My top recommendation this week is Lummi elder Jewell James’ article in the Bellingham Herald:
In August we make our journey from South Dakota to the Salish Sea and north to Alberta, Canada, stopping with many of the tribal and local communities whose lives unwillingly intersect with the paths of coal exports and tar sands. We will carry with us a 19-foot-tall totem that brings to mind our shared responsibility for the lands, the waters and the peoples who face environmental and cultural devastation from fossil fuel megaprojects. We travel in honor of late elder, and leader, and guiding light Billy Frank, Jr., who would remind us that we are stewards placed here to live with respect for our shared, sacred obligation to the creation, the plants and animals, the peoples and all our relations.
There’s plenty of other coal reading this week too.
The tireless folks over at DeSmogBlog bring news that environmental groups are suing a major coal exporter on the lower Mississippi. The photographic evidence they present is completely consistent with my observations when I visited the site a few months back—a horrifying look at how callous and destructive coal terminal operators are.
A new video critique of coal export plans is out on Vimeo. Check out: Coal Road to China.
Rail workers try to put the brakes on coal and oil shipper BNSF Railway’s scheme to have just a single person on some freight trains.
Find this article interesting? Please consider making a gift to support our work.
Finally, I think it’s obvious to everyone that we don’t spend nearly enough time thinking about the Roman Empire. So it’s a relief to see Vox publish 40 maps that explain it.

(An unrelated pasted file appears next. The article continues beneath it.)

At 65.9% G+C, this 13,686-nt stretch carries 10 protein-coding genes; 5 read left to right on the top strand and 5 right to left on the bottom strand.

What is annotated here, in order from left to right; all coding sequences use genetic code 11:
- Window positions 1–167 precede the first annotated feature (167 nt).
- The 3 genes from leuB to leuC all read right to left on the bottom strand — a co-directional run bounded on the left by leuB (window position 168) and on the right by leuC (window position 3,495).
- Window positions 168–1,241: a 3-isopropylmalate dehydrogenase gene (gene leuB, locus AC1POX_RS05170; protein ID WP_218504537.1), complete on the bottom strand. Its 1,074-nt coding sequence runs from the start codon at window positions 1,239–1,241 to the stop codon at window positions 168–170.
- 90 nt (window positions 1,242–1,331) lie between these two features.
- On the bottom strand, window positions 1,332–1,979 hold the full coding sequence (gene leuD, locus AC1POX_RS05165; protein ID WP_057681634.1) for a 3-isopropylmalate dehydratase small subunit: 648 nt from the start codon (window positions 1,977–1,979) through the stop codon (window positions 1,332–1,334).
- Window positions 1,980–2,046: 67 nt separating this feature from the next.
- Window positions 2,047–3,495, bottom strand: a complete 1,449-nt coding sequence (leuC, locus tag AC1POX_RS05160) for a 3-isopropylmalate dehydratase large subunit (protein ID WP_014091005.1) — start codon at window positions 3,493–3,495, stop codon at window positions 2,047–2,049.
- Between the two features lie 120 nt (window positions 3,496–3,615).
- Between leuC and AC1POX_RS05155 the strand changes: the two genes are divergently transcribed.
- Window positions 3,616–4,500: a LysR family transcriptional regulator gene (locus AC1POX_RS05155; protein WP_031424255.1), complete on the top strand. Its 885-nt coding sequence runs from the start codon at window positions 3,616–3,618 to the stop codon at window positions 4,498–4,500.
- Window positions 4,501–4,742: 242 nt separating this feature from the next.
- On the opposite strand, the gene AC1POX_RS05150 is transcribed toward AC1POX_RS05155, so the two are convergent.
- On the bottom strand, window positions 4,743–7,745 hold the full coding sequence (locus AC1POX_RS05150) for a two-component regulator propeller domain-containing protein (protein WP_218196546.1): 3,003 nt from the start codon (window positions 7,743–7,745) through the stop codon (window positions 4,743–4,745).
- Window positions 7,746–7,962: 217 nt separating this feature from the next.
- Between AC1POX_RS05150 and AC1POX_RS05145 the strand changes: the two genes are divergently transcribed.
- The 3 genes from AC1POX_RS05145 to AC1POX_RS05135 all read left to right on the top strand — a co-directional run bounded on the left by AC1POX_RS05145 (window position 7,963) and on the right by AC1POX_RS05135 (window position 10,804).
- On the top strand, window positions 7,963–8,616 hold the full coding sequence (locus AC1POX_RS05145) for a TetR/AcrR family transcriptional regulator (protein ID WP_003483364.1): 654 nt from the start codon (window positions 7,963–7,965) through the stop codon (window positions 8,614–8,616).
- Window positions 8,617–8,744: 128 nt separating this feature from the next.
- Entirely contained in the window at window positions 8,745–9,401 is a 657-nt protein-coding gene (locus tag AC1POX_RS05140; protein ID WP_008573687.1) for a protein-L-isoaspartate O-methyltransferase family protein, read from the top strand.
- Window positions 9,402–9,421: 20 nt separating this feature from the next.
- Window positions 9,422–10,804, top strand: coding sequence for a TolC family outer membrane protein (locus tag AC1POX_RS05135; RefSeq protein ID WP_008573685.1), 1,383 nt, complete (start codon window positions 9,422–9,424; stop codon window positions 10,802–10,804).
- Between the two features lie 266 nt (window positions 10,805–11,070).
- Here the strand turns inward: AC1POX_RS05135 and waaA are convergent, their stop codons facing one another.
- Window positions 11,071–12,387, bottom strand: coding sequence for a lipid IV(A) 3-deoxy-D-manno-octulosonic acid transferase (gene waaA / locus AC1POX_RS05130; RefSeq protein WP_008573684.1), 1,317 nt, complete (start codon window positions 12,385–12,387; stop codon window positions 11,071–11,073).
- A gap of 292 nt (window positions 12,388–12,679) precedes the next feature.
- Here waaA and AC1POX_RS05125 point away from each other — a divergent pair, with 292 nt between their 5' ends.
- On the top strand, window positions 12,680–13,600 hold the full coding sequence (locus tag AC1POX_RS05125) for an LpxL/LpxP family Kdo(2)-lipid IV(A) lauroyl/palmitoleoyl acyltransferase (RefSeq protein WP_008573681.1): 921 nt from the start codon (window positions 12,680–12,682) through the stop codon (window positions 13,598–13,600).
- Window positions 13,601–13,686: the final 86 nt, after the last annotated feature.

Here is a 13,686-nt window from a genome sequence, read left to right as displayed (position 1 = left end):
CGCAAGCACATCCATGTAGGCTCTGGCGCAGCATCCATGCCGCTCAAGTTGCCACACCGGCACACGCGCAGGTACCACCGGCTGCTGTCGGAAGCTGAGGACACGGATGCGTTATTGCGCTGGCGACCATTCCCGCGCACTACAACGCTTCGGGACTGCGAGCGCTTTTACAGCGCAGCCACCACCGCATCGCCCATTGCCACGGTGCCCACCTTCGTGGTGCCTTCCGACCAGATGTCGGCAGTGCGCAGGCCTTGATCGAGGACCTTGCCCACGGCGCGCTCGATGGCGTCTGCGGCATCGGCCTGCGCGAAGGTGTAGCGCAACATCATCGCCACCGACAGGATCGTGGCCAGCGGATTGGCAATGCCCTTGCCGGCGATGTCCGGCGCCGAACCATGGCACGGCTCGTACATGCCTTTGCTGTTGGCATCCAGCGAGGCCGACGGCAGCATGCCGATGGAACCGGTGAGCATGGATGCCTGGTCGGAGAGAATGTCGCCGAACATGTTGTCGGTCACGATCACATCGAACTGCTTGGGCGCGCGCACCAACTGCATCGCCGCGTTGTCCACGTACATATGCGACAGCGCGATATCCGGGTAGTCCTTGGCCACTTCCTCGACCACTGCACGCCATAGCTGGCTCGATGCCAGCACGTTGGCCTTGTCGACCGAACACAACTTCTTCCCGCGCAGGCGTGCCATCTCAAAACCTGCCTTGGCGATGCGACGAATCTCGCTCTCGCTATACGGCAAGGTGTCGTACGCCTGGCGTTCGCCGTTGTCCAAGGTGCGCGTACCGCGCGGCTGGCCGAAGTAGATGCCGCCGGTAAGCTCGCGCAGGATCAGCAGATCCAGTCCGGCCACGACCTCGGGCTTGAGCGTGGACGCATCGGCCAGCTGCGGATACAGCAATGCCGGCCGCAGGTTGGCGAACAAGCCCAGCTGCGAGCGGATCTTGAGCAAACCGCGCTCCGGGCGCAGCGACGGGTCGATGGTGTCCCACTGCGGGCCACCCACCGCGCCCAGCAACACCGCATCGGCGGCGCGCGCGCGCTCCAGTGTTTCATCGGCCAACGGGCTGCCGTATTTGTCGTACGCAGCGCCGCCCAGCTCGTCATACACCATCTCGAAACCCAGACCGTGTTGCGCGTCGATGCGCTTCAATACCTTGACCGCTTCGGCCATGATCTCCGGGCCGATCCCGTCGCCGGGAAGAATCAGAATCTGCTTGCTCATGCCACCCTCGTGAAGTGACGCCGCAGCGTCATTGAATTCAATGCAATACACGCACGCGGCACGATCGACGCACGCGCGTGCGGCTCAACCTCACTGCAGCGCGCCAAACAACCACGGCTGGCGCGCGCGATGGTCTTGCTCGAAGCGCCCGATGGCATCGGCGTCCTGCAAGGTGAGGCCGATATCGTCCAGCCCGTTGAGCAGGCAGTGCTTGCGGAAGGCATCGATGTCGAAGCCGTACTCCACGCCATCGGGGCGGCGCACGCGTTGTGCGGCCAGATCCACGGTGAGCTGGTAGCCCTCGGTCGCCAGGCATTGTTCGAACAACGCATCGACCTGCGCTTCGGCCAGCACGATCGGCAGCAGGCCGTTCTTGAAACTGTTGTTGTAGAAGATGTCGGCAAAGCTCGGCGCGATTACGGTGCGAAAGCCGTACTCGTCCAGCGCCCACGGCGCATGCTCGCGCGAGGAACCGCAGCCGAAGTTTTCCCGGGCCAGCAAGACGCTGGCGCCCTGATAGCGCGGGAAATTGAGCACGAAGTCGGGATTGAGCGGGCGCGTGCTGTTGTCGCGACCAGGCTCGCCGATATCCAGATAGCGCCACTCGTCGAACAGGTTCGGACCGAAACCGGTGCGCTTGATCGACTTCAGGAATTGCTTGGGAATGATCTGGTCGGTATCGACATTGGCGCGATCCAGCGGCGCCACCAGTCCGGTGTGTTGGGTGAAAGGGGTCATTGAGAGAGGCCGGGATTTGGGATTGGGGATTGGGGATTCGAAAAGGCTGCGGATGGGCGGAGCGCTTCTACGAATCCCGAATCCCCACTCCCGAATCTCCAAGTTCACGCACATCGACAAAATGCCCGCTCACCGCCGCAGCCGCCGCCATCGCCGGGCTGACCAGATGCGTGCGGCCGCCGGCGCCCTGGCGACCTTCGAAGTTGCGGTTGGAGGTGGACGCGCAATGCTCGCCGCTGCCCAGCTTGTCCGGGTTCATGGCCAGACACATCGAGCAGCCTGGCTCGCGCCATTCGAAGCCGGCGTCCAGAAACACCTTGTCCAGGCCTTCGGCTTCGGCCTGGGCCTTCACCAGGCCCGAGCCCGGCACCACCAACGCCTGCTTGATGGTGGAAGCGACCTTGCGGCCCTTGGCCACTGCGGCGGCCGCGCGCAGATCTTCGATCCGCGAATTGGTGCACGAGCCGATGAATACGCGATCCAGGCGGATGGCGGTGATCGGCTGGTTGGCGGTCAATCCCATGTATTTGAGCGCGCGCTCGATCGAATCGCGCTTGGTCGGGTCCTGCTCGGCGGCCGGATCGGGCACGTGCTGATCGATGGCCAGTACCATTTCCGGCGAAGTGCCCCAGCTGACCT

I am a big fan of donuts. Apparently, so are bears. And some are smart enough to figure out how to get some for themselves. (Alternative possibility: I shape-shifted this past weekend.)
As an alum of a Catholic high school with a uniform code that relegated all us girls to boxy polo shirts and “Dockers-style” khaki pants or to-the-knee skirts, I can’t imagine having been half as self-possessed or thoughtful about our dress policy as this young woman out of Seattle’s Ballard High School. Along with some friends, Annie Vizenor is staging a “style coup” to confront the victim-blaming-inspired dress code policy her school enforces, complete with some DIY shirts with statements like, “My bra straps are not the problem…YOU are the problem.” Get it, girl.
Continuing my fascination from last week with off-grid folks, this: a man who lived alone in the woods for nearly three decades, talking to almost no one the entire time, was just found and arrested. (He stole a lot of stuff over the course of his hermitage.)
I really enjoyed this piece, “Social Media IS Professional Development,” from Andrea Learned, who (full disclosure) coached me on social media for Sightline. She starts with a great point: “Communications has a bad rap. Long (and wrongly) suffering a ‘soft skill’ or lower priority taint, it—at the same time—is considered a key leadership strength. What?” She goes on to describe how new media can actually help disperse some of the most innovative ideas and conversations beyond the often exclusive “green towers” of traditional environmental groups, which of course is something any field—but especially the urgent one of climate change policy—could benefit from.